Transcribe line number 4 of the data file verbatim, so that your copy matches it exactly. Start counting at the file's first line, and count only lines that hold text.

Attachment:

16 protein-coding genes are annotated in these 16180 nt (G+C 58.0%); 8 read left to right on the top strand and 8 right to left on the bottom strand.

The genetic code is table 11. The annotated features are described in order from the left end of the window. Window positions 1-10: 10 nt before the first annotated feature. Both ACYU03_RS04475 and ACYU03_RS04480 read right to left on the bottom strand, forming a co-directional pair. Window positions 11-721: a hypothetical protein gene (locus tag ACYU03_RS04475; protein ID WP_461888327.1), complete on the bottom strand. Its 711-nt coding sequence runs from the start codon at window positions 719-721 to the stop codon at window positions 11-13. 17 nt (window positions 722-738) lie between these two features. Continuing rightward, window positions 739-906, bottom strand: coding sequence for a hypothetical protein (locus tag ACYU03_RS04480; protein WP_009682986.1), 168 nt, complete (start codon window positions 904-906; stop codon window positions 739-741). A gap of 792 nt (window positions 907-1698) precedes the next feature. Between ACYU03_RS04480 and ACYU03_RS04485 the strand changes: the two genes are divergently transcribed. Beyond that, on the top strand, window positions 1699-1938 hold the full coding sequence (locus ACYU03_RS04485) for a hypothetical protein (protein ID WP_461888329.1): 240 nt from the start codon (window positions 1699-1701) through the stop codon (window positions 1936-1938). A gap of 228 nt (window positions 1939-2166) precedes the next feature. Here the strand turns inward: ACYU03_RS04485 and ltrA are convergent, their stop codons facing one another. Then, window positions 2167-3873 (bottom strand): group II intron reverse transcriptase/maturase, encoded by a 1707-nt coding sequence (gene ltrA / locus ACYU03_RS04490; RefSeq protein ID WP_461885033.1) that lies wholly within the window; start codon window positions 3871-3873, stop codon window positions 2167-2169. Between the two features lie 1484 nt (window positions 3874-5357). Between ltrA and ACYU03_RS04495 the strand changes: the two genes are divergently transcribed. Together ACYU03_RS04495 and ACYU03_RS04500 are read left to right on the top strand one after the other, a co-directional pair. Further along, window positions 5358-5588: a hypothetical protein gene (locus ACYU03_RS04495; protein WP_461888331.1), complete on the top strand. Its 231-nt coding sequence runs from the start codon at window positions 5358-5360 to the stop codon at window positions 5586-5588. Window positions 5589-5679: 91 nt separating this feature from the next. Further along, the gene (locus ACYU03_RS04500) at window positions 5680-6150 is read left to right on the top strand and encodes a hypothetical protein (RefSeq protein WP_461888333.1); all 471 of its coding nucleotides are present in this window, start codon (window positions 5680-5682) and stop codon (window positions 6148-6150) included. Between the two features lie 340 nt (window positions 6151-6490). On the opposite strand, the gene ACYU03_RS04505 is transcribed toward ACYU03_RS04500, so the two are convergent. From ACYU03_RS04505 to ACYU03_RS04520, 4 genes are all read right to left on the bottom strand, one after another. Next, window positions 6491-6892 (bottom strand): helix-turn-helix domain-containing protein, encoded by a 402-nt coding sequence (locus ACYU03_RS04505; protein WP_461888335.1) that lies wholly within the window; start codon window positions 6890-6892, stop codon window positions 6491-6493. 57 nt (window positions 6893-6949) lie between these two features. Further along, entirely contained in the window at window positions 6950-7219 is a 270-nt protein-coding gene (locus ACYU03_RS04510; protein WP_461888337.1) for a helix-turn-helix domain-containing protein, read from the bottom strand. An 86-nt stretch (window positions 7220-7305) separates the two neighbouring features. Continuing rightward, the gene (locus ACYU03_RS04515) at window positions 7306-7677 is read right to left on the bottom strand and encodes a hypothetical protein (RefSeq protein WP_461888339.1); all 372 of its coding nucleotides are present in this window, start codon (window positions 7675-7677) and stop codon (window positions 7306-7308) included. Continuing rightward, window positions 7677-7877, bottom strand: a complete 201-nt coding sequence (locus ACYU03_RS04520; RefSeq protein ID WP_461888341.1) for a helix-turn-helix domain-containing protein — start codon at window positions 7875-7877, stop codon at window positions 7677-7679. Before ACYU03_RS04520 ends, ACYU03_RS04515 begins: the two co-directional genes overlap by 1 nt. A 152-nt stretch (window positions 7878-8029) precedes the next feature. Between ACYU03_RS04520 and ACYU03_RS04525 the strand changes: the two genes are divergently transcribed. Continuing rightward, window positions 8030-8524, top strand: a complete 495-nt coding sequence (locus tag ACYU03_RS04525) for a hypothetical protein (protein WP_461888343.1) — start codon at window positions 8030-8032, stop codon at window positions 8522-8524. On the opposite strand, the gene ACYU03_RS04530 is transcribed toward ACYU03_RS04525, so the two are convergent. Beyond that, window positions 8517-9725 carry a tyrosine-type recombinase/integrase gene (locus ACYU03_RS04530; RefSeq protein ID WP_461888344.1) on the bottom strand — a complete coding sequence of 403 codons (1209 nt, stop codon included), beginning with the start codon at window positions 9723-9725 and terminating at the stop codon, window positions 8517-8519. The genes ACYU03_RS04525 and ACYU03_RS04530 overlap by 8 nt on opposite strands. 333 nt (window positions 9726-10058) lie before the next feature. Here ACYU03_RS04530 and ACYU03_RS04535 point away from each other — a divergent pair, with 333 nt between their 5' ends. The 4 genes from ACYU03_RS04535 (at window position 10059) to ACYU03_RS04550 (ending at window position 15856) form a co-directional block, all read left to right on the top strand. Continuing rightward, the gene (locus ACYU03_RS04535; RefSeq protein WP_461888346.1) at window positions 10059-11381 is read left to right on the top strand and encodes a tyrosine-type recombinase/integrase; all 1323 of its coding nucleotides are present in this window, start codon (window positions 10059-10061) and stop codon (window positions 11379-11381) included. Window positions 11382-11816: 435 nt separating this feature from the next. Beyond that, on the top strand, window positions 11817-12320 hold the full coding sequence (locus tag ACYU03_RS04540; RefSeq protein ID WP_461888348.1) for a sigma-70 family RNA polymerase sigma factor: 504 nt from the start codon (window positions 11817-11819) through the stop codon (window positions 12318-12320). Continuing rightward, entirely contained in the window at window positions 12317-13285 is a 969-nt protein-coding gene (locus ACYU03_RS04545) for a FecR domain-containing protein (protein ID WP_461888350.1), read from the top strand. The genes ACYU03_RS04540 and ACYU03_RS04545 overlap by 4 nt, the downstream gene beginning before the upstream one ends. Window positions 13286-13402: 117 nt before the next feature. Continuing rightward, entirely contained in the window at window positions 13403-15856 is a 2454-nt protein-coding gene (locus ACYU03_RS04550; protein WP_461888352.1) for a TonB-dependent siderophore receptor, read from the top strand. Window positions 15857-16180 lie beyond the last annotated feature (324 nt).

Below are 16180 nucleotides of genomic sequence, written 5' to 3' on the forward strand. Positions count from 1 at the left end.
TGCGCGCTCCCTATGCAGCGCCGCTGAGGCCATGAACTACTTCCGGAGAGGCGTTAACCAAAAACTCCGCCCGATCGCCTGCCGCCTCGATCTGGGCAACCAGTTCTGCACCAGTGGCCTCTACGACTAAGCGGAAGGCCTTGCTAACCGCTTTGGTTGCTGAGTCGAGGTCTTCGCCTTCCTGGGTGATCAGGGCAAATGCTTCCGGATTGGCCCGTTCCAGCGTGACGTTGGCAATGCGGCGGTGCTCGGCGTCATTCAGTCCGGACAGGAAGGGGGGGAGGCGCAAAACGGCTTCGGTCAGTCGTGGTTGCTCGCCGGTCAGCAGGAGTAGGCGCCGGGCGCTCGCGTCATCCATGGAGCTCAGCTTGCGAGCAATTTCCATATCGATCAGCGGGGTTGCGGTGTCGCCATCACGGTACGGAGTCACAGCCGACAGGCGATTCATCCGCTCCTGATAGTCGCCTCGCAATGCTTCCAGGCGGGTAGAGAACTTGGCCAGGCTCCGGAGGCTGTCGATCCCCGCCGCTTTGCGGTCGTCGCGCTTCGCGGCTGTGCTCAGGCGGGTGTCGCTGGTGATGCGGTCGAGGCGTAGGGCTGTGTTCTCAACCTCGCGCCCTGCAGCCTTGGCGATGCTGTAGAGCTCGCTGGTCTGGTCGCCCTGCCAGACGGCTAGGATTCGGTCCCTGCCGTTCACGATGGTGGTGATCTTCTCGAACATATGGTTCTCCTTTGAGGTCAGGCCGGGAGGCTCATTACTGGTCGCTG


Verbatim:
TGCGCGCTCCCTATGCAGCGCCGCTGAGGCCATGAACTACTTCCGGAGAGGCGTTAACCAAAAACTCCGCCCGATCGCCTGCCGCCTCGATCTGGGCAACCAGTTCTGCACCAGTGGCCTCTACGACTAAGCGGAAGGCCTTGCTAACCGCTTTGGTTGCTGAGTCGAGGTCTTCGCCTTCCTGGGTGATCAGGGCAAATGCTTCCGGATTGGCCCGTTCCAGCGTGACGTTGGCAATGCGGCGGTGCTCGGCGTCATTCAGTCCGGACAGGAAGGGGGGGAGGCGCAAAACGGCTTCGGTCAGTCGTGGTTGCTCGCCGGTCAGCAGGAGTAGGCGCCGGGCGCTCGCGTCATCCATGGAGCTCAGCTTGCGAGCAATTTCCATATCGATCAGCGGGGTTGCGGTGTCGCCATCACGGTACGGAGTCACAGCCGACAGGCGATTCATCCGCTCCTGATAGTCGCCTCGCAATGCTTCCAGGCGGGTAGAGAACTTGGCCAGGCTCCGGAGGCTGTCGATCCCCGCCGCTTTGCGGTCGTCGCGCTTCGCGGCTGTGCTCAGGCGGGTGTCGCTGGTGATGCGGTCGAGGCGTAGGGCTGTGTTCTCAACCTCGCGCCCTGCAGCCTTGGCGATGCTGTAGAGCTCGCTGGTCTGGTCGCCCTGCCAGACGGCTAGGATTCGGTCCCTGCCGTTCACGATGGTGGTGATCTTCTCGAACATATGGTTCTCCTTTGAGGTCAGGCCGGGAGGCTCATTACTGGTCGCTG